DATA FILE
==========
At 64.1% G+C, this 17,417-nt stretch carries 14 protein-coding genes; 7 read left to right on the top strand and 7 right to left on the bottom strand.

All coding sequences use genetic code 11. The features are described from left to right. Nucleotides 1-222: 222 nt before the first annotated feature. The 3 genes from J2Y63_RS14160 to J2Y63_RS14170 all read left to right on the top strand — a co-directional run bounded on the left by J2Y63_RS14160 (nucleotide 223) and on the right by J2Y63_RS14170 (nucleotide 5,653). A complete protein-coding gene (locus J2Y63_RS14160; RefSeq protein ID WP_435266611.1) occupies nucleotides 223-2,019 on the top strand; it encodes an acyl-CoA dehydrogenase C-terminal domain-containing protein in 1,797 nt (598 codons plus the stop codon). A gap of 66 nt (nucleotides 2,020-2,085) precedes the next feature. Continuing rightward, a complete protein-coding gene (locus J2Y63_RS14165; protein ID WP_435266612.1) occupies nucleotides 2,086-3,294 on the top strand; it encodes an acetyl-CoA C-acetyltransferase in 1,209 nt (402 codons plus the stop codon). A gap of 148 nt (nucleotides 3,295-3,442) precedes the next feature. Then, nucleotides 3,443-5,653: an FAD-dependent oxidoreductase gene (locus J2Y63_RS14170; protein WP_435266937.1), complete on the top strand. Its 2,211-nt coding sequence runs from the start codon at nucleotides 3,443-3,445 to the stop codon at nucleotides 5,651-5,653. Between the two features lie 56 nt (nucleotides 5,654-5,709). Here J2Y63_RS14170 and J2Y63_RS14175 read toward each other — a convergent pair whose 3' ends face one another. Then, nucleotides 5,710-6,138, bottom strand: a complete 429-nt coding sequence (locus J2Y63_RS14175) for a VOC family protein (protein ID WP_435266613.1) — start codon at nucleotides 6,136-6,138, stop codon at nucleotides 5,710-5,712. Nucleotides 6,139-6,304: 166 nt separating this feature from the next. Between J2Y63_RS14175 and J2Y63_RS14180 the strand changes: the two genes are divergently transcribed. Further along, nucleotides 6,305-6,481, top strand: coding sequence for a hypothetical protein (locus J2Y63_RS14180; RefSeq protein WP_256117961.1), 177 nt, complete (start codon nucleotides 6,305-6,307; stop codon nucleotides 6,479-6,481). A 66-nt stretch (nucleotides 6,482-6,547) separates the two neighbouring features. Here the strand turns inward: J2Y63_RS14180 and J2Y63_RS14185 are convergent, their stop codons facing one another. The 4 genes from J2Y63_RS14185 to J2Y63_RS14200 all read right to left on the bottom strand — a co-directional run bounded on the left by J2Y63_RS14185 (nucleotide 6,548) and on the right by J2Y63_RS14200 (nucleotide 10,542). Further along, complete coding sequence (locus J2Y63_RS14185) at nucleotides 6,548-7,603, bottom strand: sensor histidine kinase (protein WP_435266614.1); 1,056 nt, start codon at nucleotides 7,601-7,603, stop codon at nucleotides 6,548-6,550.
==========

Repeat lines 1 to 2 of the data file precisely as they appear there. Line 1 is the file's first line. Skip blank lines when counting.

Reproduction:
At 64.1% G+C, this 17,417-nt stretch carries 14 protein-coding genes; 7 read left to right on the top strand and 7 right to left on the bottom strand.

All coding sequences use genetic code 11. The features are described from left to right. Nucleotides 1-222: 222 nt before the first annotated feature. The 3 genes from J2Y63_RS14160 to J2Y63_RS14170 all read left to right on the top strand — a co-directional run bounded on the left by J2Y63_RS14160 (nucleotide 223) and on the right by J2Y63_RS14170 (nucleotide 5,653). A complete protein-coding gene (locus J2Y63_RS14160; RefSeq protein ID WP_435266611.1) occupies nucleotides 223-2,019 on the top strand; it encodes an acyl-CoA dehydrogenase C-terminal domain-containing protein in 1,797 nt (598 codons plus the stop codon). A gap of 66 nt (nucleotides 2,020-2,085) precedes the next feature. Continuing rightward, a complete protein-coding gene (locus J2Y63_RS14165; protein ID WP_435266612.1) occupies nucleotides 2,086-3,294 on the top strand; it encodes an acetyl-CoA C-acetyltransferase in 1,209 nt (402 codons plus the stop codon). A gap of 148 nt (nucleotides 3,295-3,442) precedes the next feature. Then, nucleotides 3,443-5,653: an FAD-dependent oxidoreductase gene (locus J2Y63_RS14170; protein WP_435266937.1), complete on the top strand. Its 2,211-nt coding sequence runs from the start codon at nucleotides 3,443-3,445 to the stop codon at nucleotides 5,651-5,653. Between the two features lie 56 nt (nucleotides 5,654-5,709). Here J2Y63_RS14170 and J2Y63_RS14175 read toward each other — a convergent pair whose 3' ends face one another. Then, nucleotides 5,710-6,138, bottom strand: a complete 429-nt coding sequence (locus J2Y63_RS14175) for a VOC family protein (protein ID WP_435266613.1) — start codon at nucleotides 6,136-6,138, stop codon at nucleotides 5,710-5,712. Nucleotides 6,139-6,304: 166 nt separating this feature from the next. Between J2Y63_RS14175 and J2Y63_RS14180 the strand changes: the two genes are divergently transcribed. Further along, nucleotides 6,305-6,481, top strand: coding sequence for a hypothetical protein (locus J2Y63_RS14180; RefSeq protein WP_256117961.1), 177 nt, complete (start codon nucleotides 6,305-6,307; stop codon nucleotides 6,479-6,481). A 66-nt stretch (nucleotides 6,482-6,547) separates the two neighbouring features. Here the strand turns inward: J2Y63_RS14180 and J2Y63_RS14185 are convergent, their stop codons facing one another. The 4 genes from J2Y63_RS14185 to J2Y63_RS14200 all read right to left on the bottom strand — a co-directional run bounded on the left by J2Y63_RS14185 (nucleotide 6,548) and on the right by J2Y63_RS14200 (nucleotide 10,542). Further along, complete coding sequence (locus J2Y63_RS14185) at nucleotides 6,548-7,603, bottom strand: sensor histidine kinase (protein WP_435266614.1); 1,056 nt, start codon at nucleotides 7,601-7,603, stop codon at nucleotides 6,548-6,550.